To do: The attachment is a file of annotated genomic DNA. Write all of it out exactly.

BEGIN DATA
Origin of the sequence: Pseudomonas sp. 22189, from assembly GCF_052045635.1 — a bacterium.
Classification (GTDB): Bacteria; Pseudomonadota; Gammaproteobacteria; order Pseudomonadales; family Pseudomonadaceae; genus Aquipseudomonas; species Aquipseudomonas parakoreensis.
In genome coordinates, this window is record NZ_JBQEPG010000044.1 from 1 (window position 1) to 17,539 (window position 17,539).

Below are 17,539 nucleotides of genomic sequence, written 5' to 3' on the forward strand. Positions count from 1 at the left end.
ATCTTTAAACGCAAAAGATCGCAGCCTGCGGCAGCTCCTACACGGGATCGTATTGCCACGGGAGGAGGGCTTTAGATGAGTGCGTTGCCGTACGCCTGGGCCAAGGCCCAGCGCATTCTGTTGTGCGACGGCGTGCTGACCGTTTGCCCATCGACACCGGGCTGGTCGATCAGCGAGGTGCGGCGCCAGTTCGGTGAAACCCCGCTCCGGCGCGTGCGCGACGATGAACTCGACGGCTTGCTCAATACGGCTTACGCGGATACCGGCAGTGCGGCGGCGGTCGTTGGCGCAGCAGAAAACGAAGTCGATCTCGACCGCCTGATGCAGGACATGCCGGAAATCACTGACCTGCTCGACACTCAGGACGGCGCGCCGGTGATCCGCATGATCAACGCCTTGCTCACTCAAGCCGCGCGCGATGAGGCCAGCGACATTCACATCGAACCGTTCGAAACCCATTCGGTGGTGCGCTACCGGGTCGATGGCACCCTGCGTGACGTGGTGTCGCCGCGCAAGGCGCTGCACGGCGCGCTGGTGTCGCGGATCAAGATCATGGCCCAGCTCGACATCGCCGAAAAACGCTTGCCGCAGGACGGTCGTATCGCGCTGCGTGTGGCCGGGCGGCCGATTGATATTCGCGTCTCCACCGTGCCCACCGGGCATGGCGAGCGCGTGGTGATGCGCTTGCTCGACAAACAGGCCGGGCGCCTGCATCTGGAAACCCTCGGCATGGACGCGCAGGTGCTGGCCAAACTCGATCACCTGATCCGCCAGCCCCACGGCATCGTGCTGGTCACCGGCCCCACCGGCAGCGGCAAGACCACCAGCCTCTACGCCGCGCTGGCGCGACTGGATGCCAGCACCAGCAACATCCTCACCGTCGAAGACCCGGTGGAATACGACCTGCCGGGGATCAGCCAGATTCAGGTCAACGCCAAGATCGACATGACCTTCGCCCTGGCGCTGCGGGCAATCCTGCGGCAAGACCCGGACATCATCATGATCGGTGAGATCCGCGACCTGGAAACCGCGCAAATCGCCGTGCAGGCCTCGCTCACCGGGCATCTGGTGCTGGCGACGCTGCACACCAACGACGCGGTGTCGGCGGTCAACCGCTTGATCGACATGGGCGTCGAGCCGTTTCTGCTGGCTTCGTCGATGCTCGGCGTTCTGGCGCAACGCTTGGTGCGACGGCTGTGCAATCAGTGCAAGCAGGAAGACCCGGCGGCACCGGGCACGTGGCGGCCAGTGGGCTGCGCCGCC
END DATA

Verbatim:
Origin of the sequence: Pseudomonas sp. 22189, from assembly GCF_052045635.1 — a bacterium.
Classification (GTDB): Bacteria; Pseudomonadota; Gammaproteobacteria; order Pseudomonadales; family Pseudomonadaceae; genus Aquipseudomonas; species Aquipseudomonas parakoreensis.
In genome coordinates, this window is record NZ_JBQEPG010000044.1 from 1 (window position 1) to 17,539 (window position 17,539).

Below are 17,539 nucleotides of genomic sequence, written 5' to 3' on the forward strand. Positions count from 1 at the left end.
ATCTTTAAACGCAAAAGATCGCAGCCTGCGGCAGCTCCTACACGGGATCGTATTGCCACGGGAGGAGGGCTTTAGATGAGTGCGTTGCCGTACGCCTGGGCCAAGGCCCAGCGCATTCTGTTGTGCGACGGCGTGCTGACCGTTTGCCCATCGACACCGGGCTGGTCGATCAGCGAGGTGCGGCGCCAGTTCGGTGAAACCCCGCTCCGGCGCGTGCGCGACGATGAACTCGACGGCTTGCTCAATACGGCTTACGCGGATACCGGCAGTGCGGCGGCGGTCGTTGGCGCAGCAGAAAACGAAGTCGATCTCGACCGCCTGATGCAGGACATGCCGGAAATCACTGACCTGCTCGACACTCAGGACGGCGCGCCGGTGATCCGCATGATCAACGCCTTGCTCACTCAAGCCGCGCGCGATGAGGCCAGCGACATTCACATCGAACCGTTCGAAACCCATTCGGTGGTGCGCTACCGGGTCGATGGCACCCTGCGTGACGTGGTGTCGCCGCGCAAGGCGCTGCACGGCGCGCTGGTGTCGCGGATCAAGATCATGGCCCAGCTCGACATCGCCGAAAAACGCTTGCCGCAGGACGGTCGTATCGCGCTGCGTGTGGCCGGGCGGCCGATTGATATTCGCGTCTCCACCGTGCCCACCGGGCATGGCGAGCGCGTGGTGATGCGCTTGCTCGACAAACAGGCCGGGCGCCTGCATCTGGAAACCCTCGGCATGGACGCGCAGGTGCTGGCCAAACTCGATCACCTGATCCGCCAGCCCCACGGCATCGTGCTGGTCACCGGCCCCACCGGCAGCGGCAAGACCACCAGCCTCTACGCCGCGCTGGCGCGACTGGATGCCAGCACCAGCAACATCCTCACCGTCGAAGACCCGGTGGAATACGACCTGCCGGGGATCAGCCAGATTCAGGTCAACGCCAAGATCGACATGACCTTCGCCCTGGCGCTGCGGGCAATCCTGCGGCAAGACCCGGACATCATCATGATCGGTGAGATCCGCGACCTGGAAACCGCGCAAATCGCCGTGCAGGCCTCGCTCACCGGGCATCTGGTGCTGGCGACGCTGCACACCAACGACGCGGTGTCGGCGGTCAACCGCTTGATCGACATGGGCGTCGAGCCGTTTCTGCTGGCTTCGTCGATGCTCGGCGTTCTGGCGCAACGCTTGGTGCGACGGCTGTGCAATCAGTGCAAGCAGGAAGACCCGGCGGCACCGGGCACGTGGCGGCCAGTGGGCTGCGCCGCC